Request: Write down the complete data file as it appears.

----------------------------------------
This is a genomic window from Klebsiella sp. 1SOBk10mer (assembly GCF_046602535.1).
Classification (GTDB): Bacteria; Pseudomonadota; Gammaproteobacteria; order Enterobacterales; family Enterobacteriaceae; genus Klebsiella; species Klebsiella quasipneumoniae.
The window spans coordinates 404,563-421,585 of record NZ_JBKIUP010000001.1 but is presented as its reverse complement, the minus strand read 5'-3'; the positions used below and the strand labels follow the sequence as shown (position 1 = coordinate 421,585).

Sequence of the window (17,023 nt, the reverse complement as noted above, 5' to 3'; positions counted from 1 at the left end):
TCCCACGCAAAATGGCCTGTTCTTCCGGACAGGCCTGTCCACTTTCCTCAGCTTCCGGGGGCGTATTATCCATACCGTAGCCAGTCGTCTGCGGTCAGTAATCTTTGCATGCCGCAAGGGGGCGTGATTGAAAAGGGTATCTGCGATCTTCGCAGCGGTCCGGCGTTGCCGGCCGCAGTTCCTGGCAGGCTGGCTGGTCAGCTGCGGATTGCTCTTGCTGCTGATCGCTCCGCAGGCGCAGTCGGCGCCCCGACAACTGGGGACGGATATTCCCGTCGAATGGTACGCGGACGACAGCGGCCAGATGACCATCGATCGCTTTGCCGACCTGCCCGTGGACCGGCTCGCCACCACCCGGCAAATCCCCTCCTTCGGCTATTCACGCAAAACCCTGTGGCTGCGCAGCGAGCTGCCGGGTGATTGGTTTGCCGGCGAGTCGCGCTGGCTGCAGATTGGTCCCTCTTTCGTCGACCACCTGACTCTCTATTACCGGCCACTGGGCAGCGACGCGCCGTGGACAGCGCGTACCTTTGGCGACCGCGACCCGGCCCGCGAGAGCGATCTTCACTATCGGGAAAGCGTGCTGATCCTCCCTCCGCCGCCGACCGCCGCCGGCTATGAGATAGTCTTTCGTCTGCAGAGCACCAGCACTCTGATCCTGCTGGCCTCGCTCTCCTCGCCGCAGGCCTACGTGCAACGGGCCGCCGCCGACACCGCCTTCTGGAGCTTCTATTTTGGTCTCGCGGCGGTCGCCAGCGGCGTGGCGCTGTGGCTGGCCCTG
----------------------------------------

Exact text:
This is a genomic window from Klebsiella sp. 1SOBk10mer (assembly GCF_046602535.1).
Classification (GTDB): Bacteria; Pseudomonadota; Gammaproteobacteria; order Enterobacterales; family Enterobacteriaceae; genus Klebsiella; species Klebsiella quasipneumoniae.
The window spans coordinates 404,563-421,585 of record NZ_JBKIUP010000001.1 but is presented as its reverse complement, the minus strand read 5'-3'; the positions used below and the strand labels follow the sequence as shown (position 1 = coordinate 421,585).

Sequence of the window (17,023 nt, the reverse complement as noted above, 5' to 3'; positions counted from 1 at the left end):
TCCCACGCAAAATGGCCTGTTCTTCCGGACAGGCCTGTCCACTTTCCTCAGCTTCCGGGGGCGTATTATCCATACCGTAGCCAGTCGTCTGCGGTCAGTAATCTTTGCATGCCGCAAGGGGGCGTGATTGAAAAGGGTATCTGCGATCTTCGCAGCGGTCCGGCGTTGCCGGCCGCAGTTCCTGGCAGGCTGGCTGGTCAGCTGCGGATTGCTCTTGCTGCTGATCGCTCCGCAGGCGCAGTCGGCGCCCCGACAACTGGGGACGGATATTCCCGTCGAATGGTACGCGGACGACAGCGGCCAGATGACCATCGATCGCTTTGCCGACCTGCCCGTGGACCGGCTCGCCACCACCCGGCAAATCCCCTCCTTCGGCTATTCACGCAAAACCCTGTGGCTGCGCAGCGAGCTGCCGGGTGATTGGTTTGCCGGCGAGTCGCGCTGGCTGCAGATTGGTCCCTCTTTCGTCGACCACCTGACTCTCTATTACCGGCCACTGGGCAGCGACGCGCCGTGGACAGCGCGTACCTTTGGCGACCGCGACCCGGCCCGCGAGAGCGATCTTCACTATCGGGAAAGCGTGCTGATCCTCCCTCCGCCGCCGACCGCCGCCGGCTATGAGATAGTCTTTCGTCTGCAGAGCACCAGCACTCTGATCCTGCTGGCCTCGCTCTCCTCGCCGCAGGCCTACGTGCAACGGGCCGCCGCCGACACCGCCTTCTGGAGCTTCTATTTTGGTCTCGCGGCGGTCGCCAGCGGCGTGGCGCTGTGGCTGGCCCTG